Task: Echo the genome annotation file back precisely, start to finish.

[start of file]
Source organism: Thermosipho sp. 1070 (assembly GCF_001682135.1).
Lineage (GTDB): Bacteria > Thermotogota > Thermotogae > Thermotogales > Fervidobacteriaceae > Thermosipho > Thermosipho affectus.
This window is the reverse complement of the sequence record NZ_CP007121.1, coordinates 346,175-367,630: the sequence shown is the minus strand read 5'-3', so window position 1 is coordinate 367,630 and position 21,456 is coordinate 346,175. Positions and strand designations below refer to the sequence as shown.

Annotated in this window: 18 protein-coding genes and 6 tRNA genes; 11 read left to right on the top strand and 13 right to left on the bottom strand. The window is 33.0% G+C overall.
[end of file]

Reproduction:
Source organism: Thermosipho sp. 1070 (assembly GCF_001682135.1).
Lineage (GTDB): Bacteria > Thermotogota > Thermotogae > Thermotogales > Fervidobacteriaceae > Thermosipho > Thermosipho affectus.
This window is the reverse complement of the sequence record NZ_CP007121.1, coordinates 346,175-367,630: the sequence shown is the minus strand read 5'-3', so window position 1 is coordinate 367,630 and position 21,456 is coordinate 346,175. Positions and strand designations below refer to the sequence as shown.

Annotated in this window: 18 protein-coding genes and 6 tRNA genes; 11 read left to right on the top strand and 13 right to left on the bottom strand. The window is 33.0% G+C overall.